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New York Times tweets, quickly deletes poll over Christine Blasey Ford’s credibility
The Times messed up, big time.
After Christine Blasey Ford recalled how Brett Kavanaugh, as a teenager, held her down on a bed at a get together, attempted to take her clothes off, and covered her mouth as she screamed, Ford’s voice shaking as she relived her trauma before the Senate Judiciary Committee and tens of thousands of people watching at home, the New York Times opinion section wanted to know one thing: Did Twitter find Ford’s testimony credible?
Yes, this was a real question that the Twitter account for the paper’s oft-criticized opinion section posed to the internet, as if the court of public opinion had not already been in session since before Ford’s identity was revealed less than two weeks ago.
The poll, which has since been deleted, asked voters to voice whether they felt Ford’s testimony was credible, giving options for “yes,” “no,” and “unsure.”
After deleting the tweet, the opinion account shared an image of the offensive poll, with the caption, “We’re sorry for this tweet. In retrospect, a Twitter poll is insensitive in light of the gravity of this hearing. We’ve deleted it.”
We're sorry for this tweet. In retrospect, a Twitter poll is insensitive in light of the gravity of this hearing. We've deleted it. pic.twitter.com/4CqRhkuCat
— NYT Opinion (@nytopinion) September 27, 2018
While the tweet was live for less than four hours, it only garnered a few thousand votes, with a majority of critics tweeting directly at the Times social media account to express their opinion.
Fuck this kind of shit. Don’t put people’s sexual assault and lived experience up for public debate like this. Tweets like this just continue to fuel the fire that survivors have to endure. https://t.co/ZEdPf9WEId
— Amelia Gapin (@EntirelyAmelia) September 27, 2018
Crowdsourcing opinions on alleged sexual assault! Now that's the noble way to go. https://t.co/xGWffGolH3
— Mehreen Kasana (@mehreenkasana) September 27, 2018
I am glad I no longer have an NYT subscription reason number eleventy hundred and one – how they are able to walk upright when contorting themselves to be fair to both sides I can't imagine: https://t.co/l8Men73oaJ
— Saudha Kasim (@Saudha_K) September 27, 2018
Upcoming New York Times Opinion polls:
-The Black Death killed millions, but honestly, it was pretty sweet, right?
-Adolf Hitler made some really good points, agree/disagree?
-Rich, old white guys who inherited or fraudulently obtained their wealth are just better than you, huh? https://t.co/EkkPFG9wmx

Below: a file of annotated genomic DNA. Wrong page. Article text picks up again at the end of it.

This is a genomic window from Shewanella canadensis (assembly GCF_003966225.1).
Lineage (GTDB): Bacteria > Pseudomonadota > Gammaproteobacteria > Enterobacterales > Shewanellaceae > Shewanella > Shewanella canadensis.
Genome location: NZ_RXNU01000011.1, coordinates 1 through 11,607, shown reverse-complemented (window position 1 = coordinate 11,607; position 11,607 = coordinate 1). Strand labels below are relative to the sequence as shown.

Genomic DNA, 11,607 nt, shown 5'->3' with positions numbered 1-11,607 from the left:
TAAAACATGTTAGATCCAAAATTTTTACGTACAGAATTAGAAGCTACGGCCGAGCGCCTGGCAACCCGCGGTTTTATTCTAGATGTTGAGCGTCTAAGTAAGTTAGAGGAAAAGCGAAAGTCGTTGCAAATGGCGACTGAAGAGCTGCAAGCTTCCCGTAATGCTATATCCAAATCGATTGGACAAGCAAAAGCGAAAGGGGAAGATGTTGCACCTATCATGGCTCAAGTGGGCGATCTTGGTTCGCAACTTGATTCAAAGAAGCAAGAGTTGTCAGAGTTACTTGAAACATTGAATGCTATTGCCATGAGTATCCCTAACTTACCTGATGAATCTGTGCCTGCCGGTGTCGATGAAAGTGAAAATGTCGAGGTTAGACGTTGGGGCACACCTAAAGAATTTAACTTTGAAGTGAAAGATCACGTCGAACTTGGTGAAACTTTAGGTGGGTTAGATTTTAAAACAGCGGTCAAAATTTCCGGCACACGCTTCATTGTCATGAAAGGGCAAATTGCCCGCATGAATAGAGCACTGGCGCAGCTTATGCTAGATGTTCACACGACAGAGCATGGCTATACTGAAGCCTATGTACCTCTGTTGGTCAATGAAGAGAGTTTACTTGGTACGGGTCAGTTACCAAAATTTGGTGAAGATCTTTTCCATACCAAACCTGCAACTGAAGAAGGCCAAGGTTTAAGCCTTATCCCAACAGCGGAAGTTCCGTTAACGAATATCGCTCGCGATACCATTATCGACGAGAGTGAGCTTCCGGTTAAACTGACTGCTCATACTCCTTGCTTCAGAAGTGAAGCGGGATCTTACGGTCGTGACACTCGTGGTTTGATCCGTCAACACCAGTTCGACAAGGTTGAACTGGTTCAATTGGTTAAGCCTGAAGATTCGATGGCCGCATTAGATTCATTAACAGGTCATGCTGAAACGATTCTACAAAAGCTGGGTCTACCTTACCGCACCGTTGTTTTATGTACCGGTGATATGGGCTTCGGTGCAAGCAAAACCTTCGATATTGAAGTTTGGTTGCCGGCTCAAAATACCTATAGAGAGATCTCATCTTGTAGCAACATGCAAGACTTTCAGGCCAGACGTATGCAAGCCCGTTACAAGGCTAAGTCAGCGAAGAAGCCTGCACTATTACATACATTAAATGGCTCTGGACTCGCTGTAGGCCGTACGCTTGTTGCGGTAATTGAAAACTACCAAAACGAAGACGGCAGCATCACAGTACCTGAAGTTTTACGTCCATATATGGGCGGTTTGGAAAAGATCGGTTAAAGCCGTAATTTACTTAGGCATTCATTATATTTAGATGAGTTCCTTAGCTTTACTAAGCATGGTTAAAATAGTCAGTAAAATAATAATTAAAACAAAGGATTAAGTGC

— Ben Ghostal (@phantom_cruiser) September 27, 2018
The New York Times opinion section is looking for reader engagement on this hearing. How would you like to engage with @nytopinion?
[ ] Chop them up and feed them to iguanas
[ ] Strap them to a missile and fire them into a volcano pic.twitter.com/VVpA1I2aE4
— Tom Scocca (@tomscocca) September 27, 2018
And while the Times’ opinion account did apologize, few people were satisfied by the apology, because, well, the poll was shared in the first place.
Somewhere in your processes this should have been stopped. It speaks volumes also that you didn't poll for Kavanaugh's credibility. Many unforced errors on your part, you should know better. https://t.co/I1gvZxojBq
— jlee (@bunnydear) September 27, 2018
Insensitive. Unscientific. Unnecessary. https://t.co/BErx7eqDED
— Jill Geisler (@JillGeisler) September 27, 2018
It's maddening and offensive that anyone – much less a storied institution like the NYT – would decide that the appropriate way to comment on this is via the lens of sportification. A woman's life was ruined forever. GTFOH w/ this basura. https://t.co/g9uPzgSuC6
— AJ Joven asks: "…Is that ok, Nike?!" (@aj_joven) September 27, 2018
throw this whole day in rice https://t.co/h0EK3cLp7r
— Jules (@thecityofjules) September 27, 2018
Hire more women. https://t.co/V5LLDEerbc
— Brooke Binkowski (@brooklynmarie) September 27, 2018
Sorry, New York Times. Perhaps the internet is done with armchair analysis about a woman’s believability when it comes to recounting her experience with sexual assault.
Samantha Grasso is a former IRL staff writer for the Daily Dot with a reporting emphasis on immigration. Her work has appeared on Los Angeles Magazine, Death And Taxes, Revelist, Texts From Last Night, Austin Monthly, and she has previously contributed to Texas Monthly.